The United States has a problem — and the problem thinks it is the solution.
President Barack Obama is worried that Washington did not deliver for the US people in 2013. He almost sounds remorseful, and this looks like a promising start to the “change” he campaigned for in 2008. But proclamations of heartfelt concerns by budding dictators have historically been too good to be true, and we have no reason to believe that our president’s will be any different.
Congress’s role is not to submit to the president like a band of serfs laboring for their lord. Carney’s reference to unsuccessful initiatives as mere “calls for action that involved Congress” is further indication of Obama’s disdain for the legislative branch.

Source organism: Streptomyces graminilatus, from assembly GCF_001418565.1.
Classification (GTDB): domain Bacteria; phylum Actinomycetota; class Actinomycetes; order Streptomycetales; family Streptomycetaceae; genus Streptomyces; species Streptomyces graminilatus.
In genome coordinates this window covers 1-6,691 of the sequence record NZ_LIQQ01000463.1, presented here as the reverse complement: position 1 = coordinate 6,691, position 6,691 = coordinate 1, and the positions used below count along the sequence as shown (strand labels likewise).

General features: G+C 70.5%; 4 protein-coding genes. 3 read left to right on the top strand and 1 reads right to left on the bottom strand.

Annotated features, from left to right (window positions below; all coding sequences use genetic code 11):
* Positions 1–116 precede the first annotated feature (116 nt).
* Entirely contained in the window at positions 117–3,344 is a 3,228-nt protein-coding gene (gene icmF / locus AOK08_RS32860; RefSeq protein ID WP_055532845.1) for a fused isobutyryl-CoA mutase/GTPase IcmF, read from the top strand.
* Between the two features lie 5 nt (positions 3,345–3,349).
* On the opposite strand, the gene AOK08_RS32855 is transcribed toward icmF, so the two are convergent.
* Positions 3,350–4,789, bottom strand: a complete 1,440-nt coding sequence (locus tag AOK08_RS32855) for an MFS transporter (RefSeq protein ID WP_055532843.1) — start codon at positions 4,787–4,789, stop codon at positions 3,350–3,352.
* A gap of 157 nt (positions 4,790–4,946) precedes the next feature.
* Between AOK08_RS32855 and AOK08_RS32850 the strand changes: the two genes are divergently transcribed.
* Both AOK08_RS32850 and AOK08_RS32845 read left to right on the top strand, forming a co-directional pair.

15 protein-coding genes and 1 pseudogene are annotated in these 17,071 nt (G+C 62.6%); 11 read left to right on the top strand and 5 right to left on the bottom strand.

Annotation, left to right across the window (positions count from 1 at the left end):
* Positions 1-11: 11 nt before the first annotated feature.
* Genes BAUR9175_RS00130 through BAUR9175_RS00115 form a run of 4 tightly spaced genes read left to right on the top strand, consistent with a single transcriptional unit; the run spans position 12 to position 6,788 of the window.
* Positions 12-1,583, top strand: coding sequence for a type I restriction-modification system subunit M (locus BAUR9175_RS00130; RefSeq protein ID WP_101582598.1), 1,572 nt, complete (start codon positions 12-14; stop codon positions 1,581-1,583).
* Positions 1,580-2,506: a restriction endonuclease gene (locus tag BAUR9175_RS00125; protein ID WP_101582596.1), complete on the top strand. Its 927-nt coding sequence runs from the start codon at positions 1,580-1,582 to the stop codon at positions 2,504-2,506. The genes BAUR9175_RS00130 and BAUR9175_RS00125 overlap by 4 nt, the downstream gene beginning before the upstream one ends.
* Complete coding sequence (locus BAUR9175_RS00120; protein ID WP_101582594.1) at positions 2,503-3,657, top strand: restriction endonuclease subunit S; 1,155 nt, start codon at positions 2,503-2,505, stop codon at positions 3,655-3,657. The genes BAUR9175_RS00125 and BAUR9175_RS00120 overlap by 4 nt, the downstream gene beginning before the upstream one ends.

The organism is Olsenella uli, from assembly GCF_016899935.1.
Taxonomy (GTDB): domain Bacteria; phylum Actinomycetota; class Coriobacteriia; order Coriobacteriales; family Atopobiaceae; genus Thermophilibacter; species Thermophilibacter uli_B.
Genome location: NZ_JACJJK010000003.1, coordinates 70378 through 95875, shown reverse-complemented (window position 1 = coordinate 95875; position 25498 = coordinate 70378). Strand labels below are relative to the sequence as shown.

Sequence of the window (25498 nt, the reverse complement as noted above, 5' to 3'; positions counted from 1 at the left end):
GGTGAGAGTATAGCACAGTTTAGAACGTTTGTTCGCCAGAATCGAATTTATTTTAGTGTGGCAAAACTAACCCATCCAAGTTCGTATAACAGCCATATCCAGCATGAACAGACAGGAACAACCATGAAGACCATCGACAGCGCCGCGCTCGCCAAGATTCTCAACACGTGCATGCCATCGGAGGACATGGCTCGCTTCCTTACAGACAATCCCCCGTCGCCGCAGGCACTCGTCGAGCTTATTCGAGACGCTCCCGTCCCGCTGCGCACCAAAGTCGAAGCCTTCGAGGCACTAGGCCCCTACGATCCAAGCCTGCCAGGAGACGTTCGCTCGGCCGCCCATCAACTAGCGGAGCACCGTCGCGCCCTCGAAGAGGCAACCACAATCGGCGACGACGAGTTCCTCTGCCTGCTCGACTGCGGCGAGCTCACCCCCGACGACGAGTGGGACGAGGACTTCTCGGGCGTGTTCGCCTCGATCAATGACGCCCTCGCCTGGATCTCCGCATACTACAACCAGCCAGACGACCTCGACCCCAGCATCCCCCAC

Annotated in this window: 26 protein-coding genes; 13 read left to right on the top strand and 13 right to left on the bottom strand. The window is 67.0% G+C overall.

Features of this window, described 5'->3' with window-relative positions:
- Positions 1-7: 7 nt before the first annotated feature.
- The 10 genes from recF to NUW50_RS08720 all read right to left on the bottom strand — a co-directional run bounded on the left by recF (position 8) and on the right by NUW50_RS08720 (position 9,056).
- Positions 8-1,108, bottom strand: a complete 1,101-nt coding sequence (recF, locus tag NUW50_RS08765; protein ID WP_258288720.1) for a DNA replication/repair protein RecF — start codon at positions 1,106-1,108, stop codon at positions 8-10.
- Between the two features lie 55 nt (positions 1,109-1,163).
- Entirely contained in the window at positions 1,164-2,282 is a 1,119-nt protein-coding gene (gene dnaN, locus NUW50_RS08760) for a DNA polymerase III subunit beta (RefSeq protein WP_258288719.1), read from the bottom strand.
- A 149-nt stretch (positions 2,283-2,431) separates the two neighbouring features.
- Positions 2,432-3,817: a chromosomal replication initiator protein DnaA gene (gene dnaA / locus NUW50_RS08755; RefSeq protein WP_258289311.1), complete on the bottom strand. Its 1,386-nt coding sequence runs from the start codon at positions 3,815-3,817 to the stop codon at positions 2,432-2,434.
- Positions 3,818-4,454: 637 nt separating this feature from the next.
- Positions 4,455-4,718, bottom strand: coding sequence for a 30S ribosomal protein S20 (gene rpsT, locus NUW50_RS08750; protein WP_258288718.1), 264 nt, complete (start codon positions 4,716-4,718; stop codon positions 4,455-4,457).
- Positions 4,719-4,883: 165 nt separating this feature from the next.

Carney might believe that Obama’s contempt for the legislative branch makes him looks like a noble, benevolent public servant, one who cares not for politics. However, he should remember that the fine line between dictatorship and democracy is this: consent of the people, vested in a representative legislature.
This segment claims that a mere 37 percent of people polled believe that Obama is capable of doing his job. It seems that I’m not the only one who thinks King O should not be wielding unlimited power, especially not under the thin veil of good intentions.
Barack Obama’s unbending stubbornness is not to be mistaken with bold leadership, nor should his administration’s furtiveness be considered an attempt to protect sensitive information. It is to be fiercely questioned.
If the Obama administration has done anything productive in its past five years in office, it has taught US Americans a thing or two about placing full faith in a government that promises to give all they could ever want — because that is a government powerful enough to take it all away.